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Dublin: 16 °C Saturday 20 July, 2019

Man set to be extradited to Czech Republic after seven years on the run in Ireland

He was arrested in Ireland on a European Arrest Warrant in 2006 and in 2009 the Supreme Court ruled he should be extradited.

THE HIGH COURT has cleared the way for a man to be extradited to the Czech Republic after spending some seven years on the run.

In 2009 the Supreme Court ruled Marek Ster, who has been living in Ireland for some time, should be surrendered to his native Czech Republic. However he was never extradited as he went on the run after the court made its ruling.

Ster, who suffers from a number of health problems, is wanted by the authorities in the Czech Republic where he is due to serve a four-and-a-half-year prison term following his conviction for committing gross bodily harm and theft in 2002.

He was both convicted and sentenced by a Czech court in his absence.

Arrest warrant

He was arrested in Ireland, on foot of a European Arrest Warrant, in November 2006.

He opposed the application to extradite him, on grounds including that he feared for his and his family’s life and safety because he was under threat from members of the Russian mafia. This was why he and his family had fled the Czech Republic.

The authorities in the Czech Republic rejected his claims, and told the Irish court Ster left because of the criminal prosecution that resulted in his conviction.

In 2008 the High Court ruled that he should be surrendered to his native country. He appealed that decision, which was dismissed by the Irish Supreme Court.

Ster, who had been on bail, was not present when the Supreme Court delivered its decision. The court issued a bench warrant ordering his arrest.

At the High Court today Mr Justice Bernard Barton was told Ster was arrested by the gardaí earlier this week and had been held at Dublin’s Cloverhill Prison.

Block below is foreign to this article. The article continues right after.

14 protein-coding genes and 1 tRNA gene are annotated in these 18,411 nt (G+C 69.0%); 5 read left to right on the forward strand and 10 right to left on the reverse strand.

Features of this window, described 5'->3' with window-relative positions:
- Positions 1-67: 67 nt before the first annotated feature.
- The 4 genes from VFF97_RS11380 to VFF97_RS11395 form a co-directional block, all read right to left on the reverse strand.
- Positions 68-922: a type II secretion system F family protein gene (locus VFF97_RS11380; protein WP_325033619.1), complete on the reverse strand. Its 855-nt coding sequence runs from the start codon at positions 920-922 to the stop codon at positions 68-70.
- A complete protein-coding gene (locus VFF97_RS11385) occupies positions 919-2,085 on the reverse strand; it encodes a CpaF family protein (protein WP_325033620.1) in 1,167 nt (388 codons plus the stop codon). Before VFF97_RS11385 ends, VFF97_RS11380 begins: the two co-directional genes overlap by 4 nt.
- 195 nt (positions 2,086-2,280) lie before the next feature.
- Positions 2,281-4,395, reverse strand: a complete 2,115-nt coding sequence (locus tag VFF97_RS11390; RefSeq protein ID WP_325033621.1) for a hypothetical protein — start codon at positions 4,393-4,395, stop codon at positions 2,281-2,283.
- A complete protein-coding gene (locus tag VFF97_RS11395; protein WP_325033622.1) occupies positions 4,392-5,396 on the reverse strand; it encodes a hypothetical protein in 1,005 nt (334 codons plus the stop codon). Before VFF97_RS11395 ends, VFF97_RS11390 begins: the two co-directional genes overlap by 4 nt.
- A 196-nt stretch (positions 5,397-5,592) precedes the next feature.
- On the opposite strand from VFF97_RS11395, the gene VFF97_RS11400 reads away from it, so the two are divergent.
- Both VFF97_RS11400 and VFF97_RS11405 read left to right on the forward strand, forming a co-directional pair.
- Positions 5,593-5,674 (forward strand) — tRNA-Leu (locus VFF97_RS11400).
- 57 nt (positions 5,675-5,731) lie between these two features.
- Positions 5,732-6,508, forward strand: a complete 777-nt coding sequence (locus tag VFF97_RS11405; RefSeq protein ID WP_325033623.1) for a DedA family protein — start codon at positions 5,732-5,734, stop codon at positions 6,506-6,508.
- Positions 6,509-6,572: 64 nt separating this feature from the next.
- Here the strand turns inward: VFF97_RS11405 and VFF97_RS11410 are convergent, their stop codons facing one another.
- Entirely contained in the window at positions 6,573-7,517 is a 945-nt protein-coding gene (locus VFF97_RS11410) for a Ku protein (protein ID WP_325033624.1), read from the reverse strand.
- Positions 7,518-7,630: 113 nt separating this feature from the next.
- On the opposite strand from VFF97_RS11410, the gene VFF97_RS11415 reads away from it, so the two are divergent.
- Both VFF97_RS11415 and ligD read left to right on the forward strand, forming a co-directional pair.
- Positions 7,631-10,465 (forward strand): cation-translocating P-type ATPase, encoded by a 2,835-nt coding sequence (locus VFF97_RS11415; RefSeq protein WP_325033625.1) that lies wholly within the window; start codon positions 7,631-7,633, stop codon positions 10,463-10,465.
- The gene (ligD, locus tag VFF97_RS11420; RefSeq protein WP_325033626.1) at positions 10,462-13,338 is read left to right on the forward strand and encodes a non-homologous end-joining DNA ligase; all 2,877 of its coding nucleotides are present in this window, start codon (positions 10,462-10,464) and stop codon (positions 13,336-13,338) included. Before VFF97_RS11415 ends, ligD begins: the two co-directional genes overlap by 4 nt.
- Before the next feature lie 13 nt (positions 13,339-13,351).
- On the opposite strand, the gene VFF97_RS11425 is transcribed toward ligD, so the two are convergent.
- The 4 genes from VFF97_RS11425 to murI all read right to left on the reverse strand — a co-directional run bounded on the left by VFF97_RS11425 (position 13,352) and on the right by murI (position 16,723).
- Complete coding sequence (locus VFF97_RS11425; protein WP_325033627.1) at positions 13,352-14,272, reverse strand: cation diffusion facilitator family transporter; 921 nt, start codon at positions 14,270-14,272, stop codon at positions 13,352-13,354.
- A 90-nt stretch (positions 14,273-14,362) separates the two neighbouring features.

When the judge asked where Ster had been for the last number of years since the Supreme Court dismissed his appeal, the judge was informed it appeared Marek Ster “had been living in Co Clare”.

Changed name

Ster was arrested by gardaí near his home outside Ennis, before being processed at Killaloe Garda Station.

Counsel for Ster, Kieran Kelly, said it was accepted that after losing his appeal Ster had changed his name by deed poll to Martin Balog.

Counsel added that Marek Ster’s medical condition had changed since the extradition request had been adjudicated on. In 2009 he suffered a stroke and he had also been diagnosed with multiple sclerosis.

Counsel said while Ster had been able to come to court today on crutches, on other days he required the use of a wheelchair. Counsel said that his client was seeking a stay on his surrender on medical grounds.

Counsel sought an adjournment to October so Ster’s lawyers could produce additional medical evidence supporting his application.

Lawyers for the State argued that there were no grounds put before the court that would merit the postponement of Marek Ster’s surrender.

Mr Justice Barton refused to place any further stay on Ster’s extradition. The judge said that nothing had been put before the court that would merit postponing Ster’s surrender to the Czech Republic.

The court’s ruling clears the way for Ster’s extradition to take place in the coming days.

Read: Third person to appear in court over serious assault that left victim in critical condition>

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Ray Managh

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